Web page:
Mira's last hospital stay was so short and boring that I didn't have time to post about it before she got home! Friday she was coughing pretty hard, but all of her readings were good. Saturday, however, her oxygen sats were dropping lower than is really okay, so we took another pre-planned trip to the ER (oh, is that a wonderful arrangement! We call Gillette and talk with the nurses there; they tell us if they think we should go to the ER, and if so, we tell them what time we think we'll get there, and they give the ER a heads up so there's no waiting, and no guessing - just right to work on the issue at hand.) She was not "admitted" but stayed two nights under "observation." They gave her a little bit of blow-by oxygen the first day, and upped some of her variable medications (mostly nebulized ones for opening airways) and then sent her home yesterday/Monday!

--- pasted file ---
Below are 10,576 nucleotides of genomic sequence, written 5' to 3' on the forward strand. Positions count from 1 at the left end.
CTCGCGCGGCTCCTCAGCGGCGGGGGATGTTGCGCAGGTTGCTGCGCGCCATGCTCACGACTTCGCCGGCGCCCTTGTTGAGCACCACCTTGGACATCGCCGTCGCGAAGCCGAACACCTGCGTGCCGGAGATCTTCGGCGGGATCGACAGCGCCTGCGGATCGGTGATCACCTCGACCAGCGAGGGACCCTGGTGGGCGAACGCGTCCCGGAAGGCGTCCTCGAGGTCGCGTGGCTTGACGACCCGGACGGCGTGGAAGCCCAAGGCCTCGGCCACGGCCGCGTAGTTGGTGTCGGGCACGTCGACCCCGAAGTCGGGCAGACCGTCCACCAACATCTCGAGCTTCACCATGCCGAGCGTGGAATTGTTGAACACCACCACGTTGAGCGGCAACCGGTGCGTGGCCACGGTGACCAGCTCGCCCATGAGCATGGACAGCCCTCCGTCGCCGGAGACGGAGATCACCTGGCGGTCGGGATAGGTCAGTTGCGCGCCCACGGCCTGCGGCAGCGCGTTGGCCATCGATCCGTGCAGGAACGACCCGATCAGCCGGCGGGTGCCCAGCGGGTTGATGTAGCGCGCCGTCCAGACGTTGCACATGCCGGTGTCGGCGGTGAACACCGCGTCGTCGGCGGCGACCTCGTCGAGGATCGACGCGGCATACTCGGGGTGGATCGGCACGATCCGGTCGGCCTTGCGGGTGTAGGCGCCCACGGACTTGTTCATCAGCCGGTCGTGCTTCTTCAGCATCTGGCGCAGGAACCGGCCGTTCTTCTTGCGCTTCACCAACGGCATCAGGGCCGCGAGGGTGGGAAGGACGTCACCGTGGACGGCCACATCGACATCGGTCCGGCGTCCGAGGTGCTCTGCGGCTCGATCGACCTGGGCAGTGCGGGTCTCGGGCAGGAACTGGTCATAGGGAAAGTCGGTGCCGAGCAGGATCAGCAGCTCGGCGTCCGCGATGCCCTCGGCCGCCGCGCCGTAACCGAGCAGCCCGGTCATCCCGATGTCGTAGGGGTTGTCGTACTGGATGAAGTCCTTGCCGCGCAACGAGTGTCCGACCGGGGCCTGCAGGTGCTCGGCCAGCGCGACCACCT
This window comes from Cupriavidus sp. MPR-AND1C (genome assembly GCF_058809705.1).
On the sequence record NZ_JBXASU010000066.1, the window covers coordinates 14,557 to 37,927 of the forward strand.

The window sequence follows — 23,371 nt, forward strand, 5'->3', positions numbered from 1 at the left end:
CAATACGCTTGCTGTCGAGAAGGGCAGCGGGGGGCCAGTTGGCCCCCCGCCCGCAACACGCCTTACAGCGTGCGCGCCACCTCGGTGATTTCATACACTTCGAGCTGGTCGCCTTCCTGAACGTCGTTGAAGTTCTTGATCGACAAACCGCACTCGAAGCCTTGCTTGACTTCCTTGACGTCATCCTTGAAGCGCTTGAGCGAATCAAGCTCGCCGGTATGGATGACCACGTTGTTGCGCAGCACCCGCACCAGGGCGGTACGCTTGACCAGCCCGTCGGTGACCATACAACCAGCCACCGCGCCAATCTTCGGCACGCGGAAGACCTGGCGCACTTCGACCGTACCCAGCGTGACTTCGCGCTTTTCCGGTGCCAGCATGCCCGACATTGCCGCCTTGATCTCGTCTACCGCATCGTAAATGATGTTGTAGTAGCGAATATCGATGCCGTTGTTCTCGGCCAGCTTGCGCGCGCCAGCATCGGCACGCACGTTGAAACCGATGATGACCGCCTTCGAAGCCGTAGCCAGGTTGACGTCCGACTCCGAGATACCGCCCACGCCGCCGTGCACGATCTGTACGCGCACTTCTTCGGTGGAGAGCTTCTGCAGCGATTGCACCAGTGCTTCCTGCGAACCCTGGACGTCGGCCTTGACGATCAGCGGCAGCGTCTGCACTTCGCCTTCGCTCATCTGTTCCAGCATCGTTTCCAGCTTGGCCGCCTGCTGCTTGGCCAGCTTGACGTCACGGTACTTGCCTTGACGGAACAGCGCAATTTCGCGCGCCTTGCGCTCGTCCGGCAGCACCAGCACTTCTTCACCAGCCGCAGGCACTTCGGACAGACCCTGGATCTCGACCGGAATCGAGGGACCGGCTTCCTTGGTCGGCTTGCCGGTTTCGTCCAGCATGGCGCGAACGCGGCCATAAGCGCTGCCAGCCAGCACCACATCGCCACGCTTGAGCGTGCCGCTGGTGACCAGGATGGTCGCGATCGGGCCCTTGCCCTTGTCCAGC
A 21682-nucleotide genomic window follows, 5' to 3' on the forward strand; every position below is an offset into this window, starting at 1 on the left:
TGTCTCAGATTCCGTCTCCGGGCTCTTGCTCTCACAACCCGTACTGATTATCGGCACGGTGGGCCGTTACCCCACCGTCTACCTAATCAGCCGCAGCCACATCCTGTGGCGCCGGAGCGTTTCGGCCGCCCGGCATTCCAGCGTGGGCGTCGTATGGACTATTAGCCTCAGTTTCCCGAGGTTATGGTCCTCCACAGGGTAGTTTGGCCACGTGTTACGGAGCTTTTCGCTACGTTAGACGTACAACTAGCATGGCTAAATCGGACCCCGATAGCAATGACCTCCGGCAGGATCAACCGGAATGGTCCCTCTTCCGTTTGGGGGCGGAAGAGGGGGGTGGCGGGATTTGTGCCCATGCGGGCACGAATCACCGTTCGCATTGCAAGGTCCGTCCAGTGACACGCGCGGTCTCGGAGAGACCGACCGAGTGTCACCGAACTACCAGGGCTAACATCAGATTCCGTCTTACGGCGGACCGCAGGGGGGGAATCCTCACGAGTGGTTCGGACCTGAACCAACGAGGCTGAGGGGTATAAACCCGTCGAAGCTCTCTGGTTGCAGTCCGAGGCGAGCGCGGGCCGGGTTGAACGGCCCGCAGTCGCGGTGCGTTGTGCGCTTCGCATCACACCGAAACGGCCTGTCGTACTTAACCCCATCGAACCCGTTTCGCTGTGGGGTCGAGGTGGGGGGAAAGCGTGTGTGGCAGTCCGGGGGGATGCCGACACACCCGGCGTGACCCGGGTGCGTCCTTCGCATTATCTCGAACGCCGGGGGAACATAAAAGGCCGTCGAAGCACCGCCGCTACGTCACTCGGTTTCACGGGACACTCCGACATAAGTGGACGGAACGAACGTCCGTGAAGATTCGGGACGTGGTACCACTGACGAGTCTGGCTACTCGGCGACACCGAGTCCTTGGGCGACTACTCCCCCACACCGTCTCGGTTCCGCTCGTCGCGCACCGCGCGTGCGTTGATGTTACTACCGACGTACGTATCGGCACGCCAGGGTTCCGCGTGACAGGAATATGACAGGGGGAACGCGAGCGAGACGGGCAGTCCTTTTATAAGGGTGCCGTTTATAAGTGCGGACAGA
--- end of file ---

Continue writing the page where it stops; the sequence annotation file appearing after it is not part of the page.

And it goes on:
Very nice.

There's a couple from our church who love to cook (and are very good at it!) who periodically approach me with two options for dates and two or three menu options, and we settle on one and put it on the calendar usually weeks in advance. Once again, it's such a confirmation of God's care for us even in the little details. That was a crazy day - with Matt and I meeting with clients for over two hours in the morning, then Matt running Bobbi to therapy, and after returning home going right to the hospital to pick up Mira. And I knew ahead of time that dinner was totally covered.

These reminders are so good as we look ahead. I'm working on a post looking at what's coming up this year. Phew.